Posts Tagged ‘Doc Rivers’

Morning shootaround — Dec. 18


VIDEO: Highlights from games played Dec. 17

NEWS OF THE MORNING

Report: Five teams chasing Rondo | Blatt blasts Cavs after loss to Hawks | Crawford would welcome Allen on Clips | Report: Clips in pursuit of Brewer, too

No. 1: Report: Five teams pursuing Rondo — Late last night, Yahoo Sports’ Adrian Wojnarowski and ESPN.com’s Marc Stein reported that the Dallas Mavericks were in hot pursuit of Boston Celtics point guard Rajon Rondo. Since that news happened first broke, though, four more teams — the Sacramento Kings, New  York Knicks, Los Angeles Lakers and Houston Rockets — have joined in on the Rondo chase, writes Stein:

Sources told ESPN.com that the Celtics and Mavericks have been discussing a swap that would furnish Boston with multiple draft picks — including at least one future first-rounder — as well as blossoming Mavericks center Brandan Wright and other players needed to make the salary-cap math work.

Sources say the Celtics also have been talking to teams such as the Sacramento Kings, New York Knicks, Los Angeles Lakers and Houston Rockets about potential Rondo deals, but that the most advanced discussions have been with Dallas.

Because Rondo is in the final year of his current contract, sources say any team that can come to terms on a trade with Boston likely will request permission to confer with Rondo and his representatives to get Rondo’s input on the destination, giving them a level of influence into where he might be dealt.

Rondo shrugged off the latest trade talk Wednesday night after Boston’s 109-92 win over the Orlando Magic.

“[Trade talk has been] a way of life since I’ve been here,” he said. “It’s just part of it.”

Rondo, while maintaining that his preference is to continue his career in Boston, has left little doubt in recent months that he intends to test the market as a free agent in July as opposed to signing an extension with the Celtics. However, sources say that Dallas, amid growing concern about its point guard play and sensing the opportunity to acquire a top-flight player it has coveted for some time, is confident it could win over Rondo for the long term if trade terms can be finalized with the Celtics.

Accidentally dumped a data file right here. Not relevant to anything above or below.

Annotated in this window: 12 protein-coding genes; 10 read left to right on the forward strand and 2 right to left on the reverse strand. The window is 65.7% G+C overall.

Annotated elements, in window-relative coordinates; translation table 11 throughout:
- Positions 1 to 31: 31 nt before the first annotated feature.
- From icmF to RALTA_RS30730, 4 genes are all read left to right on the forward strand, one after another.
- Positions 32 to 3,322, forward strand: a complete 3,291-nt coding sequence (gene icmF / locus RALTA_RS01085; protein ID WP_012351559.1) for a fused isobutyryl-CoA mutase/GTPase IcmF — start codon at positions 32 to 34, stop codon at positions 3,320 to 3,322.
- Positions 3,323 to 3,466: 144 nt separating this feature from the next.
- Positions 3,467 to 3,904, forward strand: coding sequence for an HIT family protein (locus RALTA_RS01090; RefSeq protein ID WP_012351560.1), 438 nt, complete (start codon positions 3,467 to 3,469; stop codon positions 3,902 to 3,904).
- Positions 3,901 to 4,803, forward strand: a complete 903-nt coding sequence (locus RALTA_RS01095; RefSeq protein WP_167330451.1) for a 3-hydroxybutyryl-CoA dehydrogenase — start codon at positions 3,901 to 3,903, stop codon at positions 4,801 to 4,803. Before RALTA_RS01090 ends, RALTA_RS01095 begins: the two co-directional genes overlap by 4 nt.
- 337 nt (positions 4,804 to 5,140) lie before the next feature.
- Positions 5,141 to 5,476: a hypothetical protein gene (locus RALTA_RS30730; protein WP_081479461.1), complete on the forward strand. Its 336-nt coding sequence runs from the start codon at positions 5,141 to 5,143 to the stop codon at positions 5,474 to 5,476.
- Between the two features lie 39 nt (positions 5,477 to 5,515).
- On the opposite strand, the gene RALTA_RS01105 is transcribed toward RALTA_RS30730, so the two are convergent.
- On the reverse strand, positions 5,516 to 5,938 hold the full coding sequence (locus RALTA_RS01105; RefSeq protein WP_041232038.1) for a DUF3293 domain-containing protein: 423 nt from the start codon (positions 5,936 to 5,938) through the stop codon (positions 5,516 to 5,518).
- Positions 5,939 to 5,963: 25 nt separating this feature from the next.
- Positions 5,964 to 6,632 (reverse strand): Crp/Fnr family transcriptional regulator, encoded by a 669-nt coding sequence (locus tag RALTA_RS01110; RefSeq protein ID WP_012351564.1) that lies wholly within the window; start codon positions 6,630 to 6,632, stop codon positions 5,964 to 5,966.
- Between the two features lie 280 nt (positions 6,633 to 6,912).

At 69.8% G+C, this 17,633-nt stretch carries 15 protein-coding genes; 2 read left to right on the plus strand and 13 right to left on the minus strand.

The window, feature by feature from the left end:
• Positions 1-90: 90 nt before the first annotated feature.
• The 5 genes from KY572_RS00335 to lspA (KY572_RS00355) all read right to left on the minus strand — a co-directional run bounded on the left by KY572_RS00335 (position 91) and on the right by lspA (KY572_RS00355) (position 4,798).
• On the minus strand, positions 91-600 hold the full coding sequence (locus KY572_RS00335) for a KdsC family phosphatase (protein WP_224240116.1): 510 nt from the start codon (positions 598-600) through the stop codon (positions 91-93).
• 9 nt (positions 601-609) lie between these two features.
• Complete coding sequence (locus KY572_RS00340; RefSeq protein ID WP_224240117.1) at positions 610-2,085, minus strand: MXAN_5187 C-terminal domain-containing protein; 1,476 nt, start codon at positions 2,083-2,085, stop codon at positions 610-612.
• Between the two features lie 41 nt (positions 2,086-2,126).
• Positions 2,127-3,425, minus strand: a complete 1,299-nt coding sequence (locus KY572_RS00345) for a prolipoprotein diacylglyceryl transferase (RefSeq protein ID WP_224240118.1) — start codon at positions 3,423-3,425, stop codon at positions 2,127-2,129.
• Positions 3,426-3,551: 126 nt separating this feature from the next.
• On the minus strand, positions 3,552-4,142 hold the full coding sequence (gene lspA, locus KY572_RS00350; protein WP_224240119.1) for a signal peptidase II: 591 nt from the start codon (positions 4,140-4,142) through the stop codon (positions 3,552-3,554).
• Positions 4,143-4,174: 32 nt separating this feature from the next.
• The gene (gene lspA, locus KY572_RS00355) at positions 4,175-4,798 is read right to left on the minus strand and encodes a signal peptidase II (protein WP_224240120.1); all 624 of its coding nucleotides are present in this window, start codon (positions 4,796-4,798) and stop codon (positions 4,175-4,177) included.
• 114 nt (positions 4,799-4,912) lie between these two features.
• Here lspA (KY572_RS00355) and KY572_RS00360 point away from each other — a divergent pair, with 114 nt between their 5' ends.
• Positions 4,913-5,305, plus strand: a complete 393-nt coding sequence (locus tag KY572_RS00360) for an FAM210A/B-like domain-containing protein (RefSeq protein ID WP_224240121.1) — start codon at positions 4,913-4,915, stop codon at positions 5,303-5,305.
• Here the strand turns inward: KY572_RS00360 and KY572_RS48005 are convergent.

If a trade comes to fruition, Rondo would join Dirk Nowitzki, Monta Ellis, Tyson Chandler and Chandler Parsons in a high-octane starting five.

The risk for Dallas, of course, is that Rondo could leave town in free agency in the summer if he is determined to move on or can’t come to terms on a new deal with the Mavericks. That scenario could burn the veteran-laden Mavs, given the multiple quality assets they would have to sacrifice to get him.

It remains to be seen whether Celtics general manager Danny Ainge will continue to try to shop for offers or jump on the assets Dallas is offering in exchange for the mercurial point guard, knowing that he could leave Boston in the summer without the Celtics receiving any compensation.


VIDEO: Rajon Rondo flirted with a triple-double in the Celtics’ win Wednesday

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Morning shootaround — Nov. 29


VIDEO: All the highlights from Friday’s action

NEWS OF THE MORNING

Westbrook’s historic return | Scott rips Lakers’ mental approach | West recalibrates view of Pacers | Stoudemire sick of Knicks’ excuses

No. 1: Westbrook’s historic return — Never before in NBA annals, according to the authorities at the unassailable Elias Sports Bureau, had a player scored so many points with so many assists in so little time. And then Russell Westbrook did it Friday night against New York in what was his comeback from a 14-game injury layoff (broken hand), the sort of contest through which many of his peers might have eased themselves.

Westbrook, Oklahoma City’s irrepressible point guard, scored 32 points with seven rebounds and eight assists in just 24 minutes as the Thunder clobbered the Knicks by 27 points (and led by as many a 37). Going off one night, that gym where OKC plays ought to be renamed the “Westbrook” Energy Arena rather than Chesapeake, because he brought a bundle of heavy voltage. Here is some of the recap from Darnell Mayberry of the Daily Oklahoman:

It started in the pre-game introduction line.

Russell Westbrook raced onto the court so fast you would have thought he was shot out of a cannon. All the energy that he had pent up for the past 14 games exploded from his pores before his name was even announced over the public address system.

That’s when you knew the type of night it would be.

Back in the lineup for the first time since breaking his right hand on a fluke play against the Clippers on Oct. 30, Westbrook wasted no time showing the NBA he was indeed back.

New York was in town on the wrong night.

The Elias folks attached an asterisk to Westbrook’s distinction – no one in the shot clock era had ever gone for 32 points and eight assists in 24 minutes or less, but c’mon, do we really think some old-timer did it without the imperative for his team to shoot in 24 seconds? Here’s more from Mayberry:

He made 12 of 17 shots, three of his four 3-point tries and five of his seven free throw attempts.

He netted a game-high plus-24 in the plus-minus category.

“An area that’s not shown on the stat sheet is his ability to raise the level of his teammates,” said Thunder coach Scott Brooks. “That’s what the great ones do, and that’s what he did tonight. I thought everybody responded when he was on the court. He did a good job of getting guys involved.”